Whatever one's political perspective may be, there's no denying that the ballooning US debt is a large and complex problem. Now, USA Today reports that a presidential commission studying how to stop the budget deficit from growing out of control is trying a novel approach: video games.
According to the national daily, committee co-chair Erskine Bowles, who served as White House chief of staff from 1997-1998, has asked Microsoft CEO Steve Ballmer about the possibly of creating a game that would allow anyone to come up with a solution for the budget deficit.
Though the gameplay mechanics of the proposed title are unclear, former Democratic Sen. Bob Kerrey, who headed a similar commission in 1994, thinks that such a title could "go viral" and generate new ideas from outside Washington, D.C.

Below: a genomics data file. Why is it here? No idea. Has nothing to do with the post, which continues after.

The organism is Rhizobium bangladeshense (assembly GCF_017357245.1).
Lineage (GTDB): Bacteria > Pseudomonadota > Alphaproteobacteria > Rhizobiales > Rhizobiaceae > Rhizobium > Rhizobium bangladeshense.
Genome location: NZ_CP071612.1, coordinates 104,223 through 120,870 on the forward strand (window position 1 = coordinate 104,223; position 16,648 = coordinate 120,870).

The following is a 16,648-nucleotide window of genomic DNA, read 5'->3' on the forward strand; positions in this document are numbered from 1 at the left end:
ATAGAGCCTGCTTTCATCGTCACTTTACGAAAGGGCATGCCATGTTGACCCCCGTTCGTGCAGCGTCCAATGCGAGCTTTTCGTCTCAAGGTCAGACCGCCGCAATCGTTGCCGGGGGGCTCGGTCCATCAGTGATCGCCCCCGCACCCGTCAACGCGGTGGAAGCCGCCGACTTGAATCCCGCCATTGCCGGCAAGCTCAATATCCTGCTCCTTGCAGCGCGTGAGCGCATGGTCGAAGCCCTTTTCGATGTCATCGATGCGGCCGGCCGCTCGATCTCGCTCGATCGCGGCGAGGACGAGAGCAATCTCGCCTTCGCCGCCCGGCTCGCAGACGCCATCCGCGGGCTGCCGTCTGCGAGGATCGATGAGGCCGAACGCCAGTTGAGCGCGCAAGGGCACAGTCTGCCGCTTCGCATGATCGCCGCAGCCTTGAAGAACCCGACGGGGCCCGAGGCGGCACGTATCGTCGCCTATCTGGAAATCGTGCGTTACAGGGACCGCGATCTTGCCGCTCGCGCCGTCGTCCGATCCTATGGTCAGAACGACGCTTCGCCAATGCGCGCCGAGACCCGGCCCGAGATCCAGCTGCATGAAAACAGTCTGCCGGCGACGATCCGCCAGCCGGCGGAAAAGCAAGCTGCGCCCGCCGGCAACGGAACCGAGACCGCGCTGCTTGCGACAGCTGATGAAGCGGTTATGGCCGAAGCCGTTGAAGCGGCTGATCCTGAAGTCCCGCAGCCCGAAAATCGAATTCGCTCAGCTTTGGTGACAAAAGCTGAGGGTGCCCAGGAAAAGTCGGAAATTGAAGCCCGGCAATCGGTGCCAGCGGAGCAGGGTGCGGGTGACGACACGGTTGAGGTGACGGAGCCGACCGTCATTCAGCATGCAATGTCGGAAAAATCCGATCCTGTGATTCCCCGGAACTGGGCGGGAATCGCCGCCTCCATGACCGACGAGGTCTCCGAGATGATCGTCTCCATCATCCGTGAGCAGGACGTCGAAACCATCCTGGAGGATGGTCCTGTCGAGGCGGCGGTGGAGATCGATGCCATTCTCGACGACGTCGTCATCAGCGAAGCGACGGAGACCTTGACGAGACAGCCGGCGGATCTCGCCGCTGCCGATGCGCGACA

If Microsoft ends up developing a virtual budget balancer, it won't be the first government-backed non-entertainment game. In 2007, the Homeland Security department began developing a game to help train Border Patrol and Customs Enforcement officers. The department also commissioned the game Zero Hour: America's Medic to instruct emergency responders from Virtual Heroes, a company that makes training simulations using game tech. (Click here for a video demonstration.)
However, the majority of games developed by the government are for the military. Since 2002, the US Army has spent $32.8 million to develop PC shooter America's Army to use as a recruiting tool. Another Army-training simulation was developed into the full-blown 2004 commercial release Full Spectrum Warrior by the now-all-but-defunct Pandemic Studios.